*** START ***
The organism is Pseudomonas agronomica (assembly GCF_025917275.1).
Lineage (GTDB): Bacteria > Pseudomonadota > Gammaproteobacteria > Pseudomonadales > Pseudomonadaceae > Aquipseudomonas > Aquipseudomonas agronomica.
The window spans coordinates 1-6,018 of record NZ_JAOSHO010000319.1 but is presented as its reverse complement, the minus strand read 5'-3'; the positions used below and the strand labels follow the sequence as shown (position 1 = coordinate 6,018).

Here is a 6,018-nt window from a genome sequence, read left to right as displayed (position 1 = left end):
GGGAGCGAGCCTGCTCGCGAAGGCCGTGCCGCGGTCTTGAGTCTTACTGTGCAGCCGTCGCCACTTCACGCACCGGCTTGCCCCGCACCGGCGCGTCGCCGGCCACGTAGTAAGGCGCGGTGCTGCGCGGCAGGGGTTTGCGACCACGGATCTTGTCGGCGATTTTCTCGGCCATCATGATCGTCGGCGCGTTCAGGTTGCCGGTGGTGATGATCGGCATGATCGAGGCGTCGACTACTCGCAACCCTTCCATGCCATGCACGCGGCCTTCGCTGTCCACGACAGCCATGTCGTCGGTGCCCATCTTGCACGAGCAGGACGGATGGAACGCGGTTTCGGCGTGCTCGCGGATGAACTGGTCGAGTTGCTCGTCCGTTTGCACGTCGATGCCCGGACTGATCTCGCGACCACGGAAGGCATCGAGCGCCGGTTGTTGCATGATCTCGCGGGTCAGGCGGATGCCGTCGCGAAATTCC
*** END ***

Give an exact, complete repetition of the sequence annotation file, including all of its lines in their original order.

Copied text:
The organism is Pseudomonas agronomica (assembly GCF_025917275.1).
Lineage (GTDB): Bacteria > Pseudomonadota > Gammaproteobacteria > Pseudomonadales > Pseudomonadaceae > Aquipseudomonas > Aquipseudomonas agronomica.
The window spans coordinates 1-6,018 of record NZ_JAOSHO010000319.1 but is presented as its reverse complement, the minus strand read 5'-3'; the positions used below and the strand labels follow the sequence as shown (position 1 = coordinate 6,018).

Here is a 6,018-nt window from a genome sequence, read left to right as displayed (position 1 = left end):
GGGAGCGAGCCTGCTCGCGAAGGCCGTGCCGCGGTCTTGAGTCTTACTGTGCAGCCGTCGCCACTTCACGCACCGGCTTGCCCCGCACCGGCGCGTCGCCGGCCACGTAGTAAGGCGCGGTGCTGCGCGGCAGGGGTTTGCGACCACGGATCTTGTCGGCGATTTTCTCGGCCATCATGATCGTCGGCGCGTTCAGGTTGCCGGTGGTGATGATCGGCATGATCGAGGCGTCGACTACTCGCAACCCTTCCATGCCATGCACGCGGCCTTCGCTGTCCACGACAGCCATGTCGTCGGTGCCCATCTTGCACGAGCAGGACGGATGGAACGCGGTTTCGGCGTGCTCGCGGATGAACTGGTCGAGTTGCTCGTCCGTTTGCACGTCGATGCCCGGACTGATCTCGCGACCACGGAAGGCATCGAGCGCCGGTTGTTGCATGATCTCGCGGGTCAGGCGGATGCCGTCGCGAAATTCC